“I like my sugar with coffee & cream.” – The Beastie Boys, Intergalactic
I once saw this bit of graffiti in London, which was a Henry David Thoreau quote:
And some bright spark had come along and…corrected it:
And I’ve tried to live by this ever since.
Except when it comes to food, a subject that holds infinite fascination for me. It’s a universal experience (*everyone* requires nourishment on some level), and you get to do it (at least) three times per day. More if you are lucky.
I spent a fair portion of my 30s training to be a pastry chef. But, I don’t have a sweet tooth. At all. I’ll happily choose salt over sugar any day of the week (in my people and the things I eat). So it then begs the question: Why train that hard for it? Why give up three years of your life learning it, punishing yourself for not doing it well, much less perfectly? Why work that hard solely for the exchange of knowledge instead of money? Why subject yourself to having a level rested on your perfectly glazed Opera Cake (ruining said perfect glaze) simply to prove that it is perfectly level?
Well, for the swagger. Naturally.
I love being able to approach a subject that most chefs are afraid of with confidence. I adore being a double threat. I really like walking into any (and I mean *any*) kitchen and picking up either (with obligatory double click test) tongs or an offset spatula with equal “I will kick your muthafuckin’ grill station ass, guapo so just get the fuck outta my way.” attitude, and knowing that it’s true. Never cooked the dish before? Pfft, whatevs. It’s not just gonna be pretty, it’ll be mind-blowingly fucking beautiful, cabron.
But because of that graffiti, not a lot of people see this side of me. Only a few people get to see the tiger in the trees, unless you are the next white jacket down the line, or on the post-apocalyptic survival raft (that’s a whole other post). Because flying another person’s standard into the world instead of just your own is not a choice, it’s a simple thing that just is, but results may vary and complication is sure to ensue. And to be anything other than humble about what I can do devalues…me. And the cook next to me, who’s worked just as hard to get to where we are at that moment in time.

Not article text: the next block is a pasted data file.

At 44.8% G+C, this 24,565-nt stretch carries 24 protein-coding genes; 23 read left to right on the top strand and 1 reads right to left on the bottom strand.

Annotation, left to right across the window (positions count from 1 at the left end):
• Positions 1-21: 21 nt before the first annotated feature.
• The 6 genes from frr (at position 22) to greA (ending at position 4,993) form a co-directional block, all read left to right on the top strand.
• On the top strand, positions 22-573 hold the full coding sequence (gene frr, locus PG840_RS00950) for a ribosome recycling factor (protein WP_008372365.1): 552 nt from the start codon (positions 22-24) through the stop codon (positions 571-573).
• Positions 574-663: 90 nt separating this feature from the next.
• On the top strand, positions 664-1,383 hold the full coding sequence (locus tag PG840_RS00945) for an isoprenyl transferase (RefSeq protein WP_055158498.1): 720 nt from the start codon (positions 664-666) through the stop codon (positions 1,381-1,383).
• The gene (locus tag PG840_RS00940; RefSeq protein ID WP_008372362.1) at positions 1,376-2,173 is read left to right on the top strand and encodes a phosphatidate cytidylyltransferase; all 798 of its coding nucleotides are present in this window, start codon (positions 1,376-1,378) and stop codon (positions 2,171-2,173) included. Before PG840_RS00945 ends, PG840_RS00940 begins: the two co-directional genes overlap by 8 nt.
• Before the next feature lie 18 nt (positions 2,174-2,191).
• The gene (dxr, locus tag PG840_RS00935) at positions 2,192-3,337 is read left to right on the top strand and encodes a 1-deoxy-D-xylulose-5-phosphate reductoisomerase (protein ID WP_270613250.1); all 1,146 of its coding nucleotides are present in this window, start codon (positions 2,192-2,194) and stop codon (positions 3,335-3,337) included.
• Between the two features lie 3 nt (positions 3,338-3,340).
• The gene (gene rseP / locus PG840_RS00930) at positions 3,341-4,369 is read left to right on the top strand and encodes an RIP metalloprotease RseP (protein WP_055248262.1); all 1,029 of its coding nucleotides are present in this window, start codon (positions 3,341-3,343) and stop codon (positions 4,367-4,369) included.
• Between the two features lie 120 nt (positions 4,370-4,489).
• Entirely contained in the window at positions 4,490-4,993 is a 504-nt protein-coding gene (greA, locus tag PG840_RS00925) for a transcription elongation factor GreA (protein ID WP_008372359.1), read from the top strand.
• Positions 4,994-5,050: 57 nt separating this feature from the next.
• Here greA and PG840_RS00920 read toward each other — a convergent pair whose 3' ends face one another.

And it’s misrepresentation of who I am. Do I like the above, and have I cultivated it to some (or a huge) degree? Sure. Absolutely. But at the end of the day, what I really want is for you to be happy. To be nourished. To have gained some perspective. To see what I see in you. The good, the bad, and the ridiculous without asking for change or alteration. Because that would devalue you. And the myriad things you have worked as hard as I have to achieve.
Sometimes I wonder if I’m actually doing the right things in this search for simplicity, and whether or not my day to day is good enough. And in one of those moments got some unexpectedly apropos advice from someone I’ve come to expect this from. Because he’s made of amazing. And it wasn’t really even advice, but hit me like the graffiti did above. “You already know how to be good at something, now you just need to apply those same principles to this.”
And I am good at something. Actually, a lot of things. Which doesn’t’ change the fact that there are some things I just plain suck at:
Having a hidden agenda: You’ll always know *exactly* what’s up.
Doing anything at a level lower than “Fuck, yes!” or “No.” I go to 11. There is none more black. In for the rough and in for the easy. Enough said.
Being on time. Usually about 15 minutes, but sometimes it veers into 30. Sorry.
And when I get more wrapped up in the things that I suck at than the things that I’m good at, I want to touch base with that simplicity. And nothing is more simple than simple, which is what chefs refer to when what they want is simple syrup. A 1:1 ratio of sugar to water, you could not ask for anything more plain in cooking. You can use it for a million different things, but I recommend that you put it to work in the purest of pure things: Lemonade.
There is a balance in lemonade that I find truly lovely. It’s sour. It’s sweet. It can be swayed any number of ways with spice or herbs or nostalgia. This might have been a better post if I could write about memories of a childhood lemonade stand, but in truth my youth + lemonade = Countrytime out of a can while shouting the lyrics to some Doobie Brothers song in the waaaay back of the family limo (a 1970 something VW bus) with my sister as we rolled through some NorCal backwater sans seatbelts (because 70s). But I can give you this. The lemonade you wished was yours as a kid.
Spicy Ginger Lemonade
Adapted by me from The Kitchn
1 lb. fresh ginger
2 cups sugar
8 cups water, divided into 4 & 4
2 cups freshly-squeezed lemon juice (from about 15 lemons)
Peel the ginger and chop into roughly 1/4-inch pieces. Combine the ginger, sugar, and 4 cups of the water in a medium pot over high heat. Bring to a boil, reduce the heat to medium, and simmer (I mean just simmer – do not boil this or you’ll wind up with a pot of ginger caramel and have cleaning nightmare on your hands) for 30 minutes. Let the mixture cool to room temp. Strain the syrup through a fine mesh sieve, pressing on the ginger with the back of a spoon. You should have about 3 cups of syrup.
Combine the lemon juice and remaining 4 cups water in a large pitcher or po (add more or less water depending on your taste or application – stronger if using for a cocktail – or use bubble water if you want something designed for a porch on a hot day). Stir in all of the ginger syrup. Chill before serving or serve over ice. And don’t forget the garnish (a nice lemon slice, a little bit of mint in the pitcher, etc.)
And by the way? I saw this not too long after that first one. Somewhere on Brick Lane, within the sound of the Bow Bells, where Big Ben and the Liberty Bell were forged, the fog is ever present, and the tea tastes of the Thames.
Peace would be nice. Balance is better.